Politicians in Berlin are up in arms about an alliance between the mainstream right and far-right Alternative for Germany in the central state of Thuringia.
Lars Klingbeil, secretary general of the ruling Social Democrats, spoke of a “low point in Germany’s postwar history.”
Chancellor Angela Merkel called the election of a liberal state premier with far-right support “unforgivable”.
Annegret Kramp-Karrenbauer, the head of Merkel’s Christian Democratic Union (CDU) and presumptive successor, said it was a “bad day for Thuringia and a bad day for Germany.”
Hitler comparisons are rife, coming even from party leaders in Brussels.
This is all a little over the top.
Thuringia’s CDU and liberal Free Democratic Party (FDP) didn’t seek an alliance with the Alternative. They accidentally ended up in one.
Left-wing parties have 42 out of ninety seats in the state legislature. The combined right has 48. Outgoing prime minister Bodo Ramelow of the far-left Die Linke failed to win reelection. Both the CDU and the Alternative (AfD) voted for the liberal candidate, Thomas Kemmerich, instead.
Kemmerich has no intention of bringing the Alternative into his government. “The firewall to the AfD is still standing,” he said.
The far right got nothing for its support. There are no deals. National politicians who are upset at the Thuringian CDU and FDP may want to explain how exactly they were supposed to prevent the AfD from voting with them?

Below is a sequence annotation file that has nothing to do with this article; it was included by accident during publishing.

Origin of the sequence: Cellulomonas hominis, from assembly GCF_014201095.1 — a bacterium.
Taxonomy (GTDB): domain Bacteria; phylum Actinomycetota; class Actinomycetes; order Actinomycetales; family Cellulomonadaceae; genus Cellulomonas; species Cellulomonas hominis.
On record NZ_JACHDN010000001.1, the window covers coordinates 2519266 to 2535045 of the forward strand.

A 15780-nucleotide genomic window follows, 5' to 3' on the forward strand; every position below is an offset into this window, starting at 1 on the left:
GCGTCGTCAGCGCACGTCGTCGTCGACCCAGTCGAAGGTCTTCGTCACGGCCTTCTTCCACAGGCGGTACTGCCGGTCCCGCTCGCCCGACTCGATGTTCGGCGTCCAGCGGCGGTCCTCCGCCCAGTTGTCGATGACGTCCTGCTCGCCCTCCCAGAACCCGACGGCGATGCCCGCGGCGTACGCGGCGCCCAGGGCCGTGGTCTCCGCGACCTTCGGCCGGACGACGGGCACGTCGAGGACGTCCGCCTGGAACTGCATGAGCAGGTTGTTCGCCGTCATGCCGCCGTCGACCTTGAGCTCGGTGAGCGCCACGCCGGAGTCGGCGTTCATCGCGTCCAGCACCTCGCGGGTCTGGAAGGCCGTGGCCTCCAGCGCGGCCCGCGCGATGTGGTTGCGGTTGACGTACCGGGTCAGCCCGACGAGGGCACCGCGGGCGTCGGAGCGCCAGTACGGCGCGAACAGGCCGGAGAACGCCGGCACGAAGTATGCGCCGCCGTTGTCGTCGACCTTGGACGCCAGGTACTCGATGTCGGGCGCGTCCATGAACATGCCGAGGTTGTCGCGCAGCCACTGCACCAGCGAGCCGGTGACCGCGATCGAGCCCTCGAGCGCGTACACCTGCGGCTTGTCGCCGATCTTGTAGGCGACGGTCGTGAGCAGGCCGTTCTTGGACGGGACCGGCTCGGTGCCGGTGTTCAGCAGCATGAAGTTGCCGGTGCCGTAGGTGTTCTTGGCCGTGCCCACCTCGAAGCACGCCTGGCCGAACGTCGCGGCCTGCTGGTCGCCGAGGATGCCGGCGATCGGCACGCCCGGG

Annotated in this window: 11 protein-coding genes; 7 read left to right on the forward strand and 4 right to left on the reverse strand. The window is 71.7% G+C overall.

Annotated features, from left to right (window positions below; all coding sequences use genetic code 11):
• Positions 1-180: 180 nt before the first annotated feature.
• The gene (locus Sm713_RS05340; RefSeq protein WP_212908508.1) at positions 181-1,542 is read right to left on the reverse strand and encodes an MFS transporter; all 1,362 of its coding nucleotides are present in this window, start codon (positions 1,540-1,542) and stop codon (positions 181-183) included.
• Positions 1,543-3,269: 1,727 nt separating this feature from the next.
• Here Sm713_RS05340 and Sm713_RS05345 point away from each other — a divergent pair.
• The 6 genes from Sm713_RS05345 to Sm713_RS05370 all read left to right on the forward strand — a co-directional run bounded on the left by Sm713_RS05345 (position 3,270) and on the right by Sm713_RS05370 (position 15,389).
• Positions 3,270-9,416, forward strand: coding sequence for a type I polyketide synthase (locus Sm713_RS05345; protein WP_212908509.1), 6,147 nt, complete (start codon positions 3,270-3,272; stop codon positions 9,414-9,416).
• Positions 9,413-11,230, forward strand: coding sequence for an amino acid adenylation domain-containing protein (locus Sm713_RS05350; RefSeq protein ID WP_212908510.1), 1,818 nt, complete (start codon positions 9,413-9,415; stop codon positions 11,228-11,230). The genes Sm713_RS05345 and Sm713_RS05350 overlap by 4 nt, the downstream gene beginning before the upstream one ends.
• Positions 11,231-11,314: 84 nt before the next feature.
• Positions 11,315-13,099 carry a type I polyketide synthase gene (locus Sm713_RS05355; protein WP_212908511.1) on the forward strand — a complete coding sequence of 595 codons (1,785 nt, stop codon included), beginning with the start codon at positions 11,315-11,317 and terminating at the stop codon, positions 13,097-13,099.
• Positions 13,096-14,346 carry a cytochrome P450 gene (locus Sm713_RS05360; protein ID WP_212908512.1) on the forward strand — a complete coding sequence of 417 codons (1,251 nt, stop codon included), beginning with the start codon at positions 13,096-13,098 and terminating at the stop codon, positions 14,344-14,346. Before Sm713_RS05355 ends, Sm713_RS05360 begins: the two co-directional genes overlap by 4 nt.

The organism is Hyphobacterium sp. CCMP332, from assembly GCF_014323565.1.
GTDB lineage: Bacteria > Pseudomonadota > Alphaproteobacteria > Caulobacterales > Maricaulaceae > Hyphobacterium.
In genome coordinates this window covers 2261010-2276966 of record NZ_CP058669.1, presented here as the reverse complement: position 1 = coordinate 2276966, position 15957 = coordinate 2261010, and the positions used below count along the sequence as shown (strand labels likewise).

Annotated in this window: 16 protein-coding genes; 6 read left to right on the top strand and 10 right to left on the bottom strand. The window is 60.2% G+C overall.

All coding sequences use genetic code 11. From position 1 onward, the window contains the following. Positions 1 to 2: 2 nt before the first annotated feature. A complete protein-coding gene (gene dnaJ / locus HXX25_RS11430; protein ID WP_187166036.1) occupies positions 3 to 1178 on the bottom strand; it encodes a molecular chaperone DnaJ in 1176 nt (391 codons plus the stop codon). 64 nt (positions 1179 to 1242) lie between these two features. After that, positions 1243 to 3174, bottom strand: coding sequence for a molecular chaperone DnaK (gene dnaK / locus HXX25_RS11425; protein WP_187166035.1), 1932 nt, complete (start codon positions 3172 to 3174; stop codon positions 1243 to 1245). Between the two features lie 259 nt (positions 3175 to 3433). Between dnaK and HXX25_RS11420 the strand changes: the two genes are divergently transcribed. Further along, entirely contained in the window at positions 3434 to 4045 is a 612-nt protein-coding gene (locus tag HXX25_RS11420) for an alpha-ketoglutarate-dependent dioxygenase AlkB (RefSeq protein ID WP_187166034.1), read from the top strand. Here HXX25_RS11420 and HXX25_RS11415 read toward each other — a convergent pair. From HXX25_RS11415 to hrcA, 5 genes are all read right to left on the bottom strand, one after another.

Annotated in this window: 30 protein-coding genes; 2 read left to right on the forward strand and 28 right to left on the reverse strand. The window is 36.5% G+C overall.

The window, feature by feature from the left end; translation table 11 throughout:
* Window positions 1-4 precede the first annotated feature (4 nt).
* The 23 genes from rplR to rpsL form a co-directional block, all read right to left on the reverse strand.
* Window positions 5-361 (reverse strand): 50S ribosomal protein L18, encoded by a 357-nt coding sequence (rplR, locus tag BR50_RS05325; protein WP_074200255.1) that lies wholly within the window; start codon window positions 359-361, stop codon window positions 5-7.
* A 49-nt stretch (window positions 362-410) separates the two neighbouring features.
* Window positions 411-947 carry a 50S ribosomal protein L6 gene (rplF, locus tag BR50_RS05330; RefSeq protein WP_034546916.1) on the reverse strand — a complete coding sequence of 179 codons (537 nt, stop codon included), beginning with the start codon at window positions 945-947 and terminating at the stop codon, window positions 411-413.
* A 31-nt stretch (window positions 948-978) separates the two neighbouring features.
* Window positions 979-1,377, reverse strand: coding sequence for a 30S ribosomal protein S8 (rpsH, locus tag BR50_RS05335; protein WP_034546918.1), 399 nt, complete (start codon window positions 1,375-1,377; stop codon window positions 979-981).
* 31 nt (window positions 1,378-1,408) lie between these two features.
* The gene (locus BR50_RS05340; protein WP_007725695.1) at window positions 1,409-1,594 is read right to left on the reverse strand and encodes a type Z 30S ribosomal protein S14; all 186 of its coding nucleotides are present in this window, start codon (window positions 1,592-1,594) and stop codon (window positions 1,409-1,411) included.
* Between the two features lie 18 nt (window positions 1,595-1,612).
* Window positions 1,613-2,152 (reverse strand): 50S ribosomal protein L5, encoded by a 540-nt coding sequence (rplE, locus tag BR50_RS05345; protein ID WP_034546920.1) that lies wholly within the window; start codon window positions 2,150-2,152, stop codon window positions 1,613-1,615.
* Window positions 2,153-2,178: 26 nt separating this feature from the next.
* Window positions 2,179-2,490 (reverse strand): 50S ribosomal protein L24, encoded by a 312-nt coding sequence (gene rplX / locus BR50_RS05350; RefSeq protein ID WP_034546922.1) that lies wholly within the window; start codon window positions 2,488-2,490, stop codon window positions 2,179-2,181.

Assuming Kemmerich stays in power, he is more likely to work with the Social Democrats and Greens than the AfD to pass legislation.
If he is willing to work with the Afd, that would be a point of concern. The experience in other Western countries, and indeed in Germany itself, has been that when the mainstream right shifts to and appeases the far right, it shoots itself in the foot. Rather than persuade right-wing voters to stick with the mainstream right, shrinking the distance between the two makes it easier for voters to switch to the extremes.
This happened most recently in Spain, where the conservative People’s Party and liberal-nationalist Citizens adopted the far right’s positions on abortion, immigration and the Catalan independence crisis and made the neo-Francoist Vox the third party.
It happened in the United States, where Republicans for years indulged their most radical supporters and ended up with Donald Trump. The party’s platform now has more in common with the European far right than with center-right parties, such as Britain’s Conservatives and Germany’s CDU.
Austria is an exception. There, conservative party leader Sebastian Kurz somehow emerged stronger from a failed deal with the far-right Freedom Party. But Kurzism doesn’t travel well.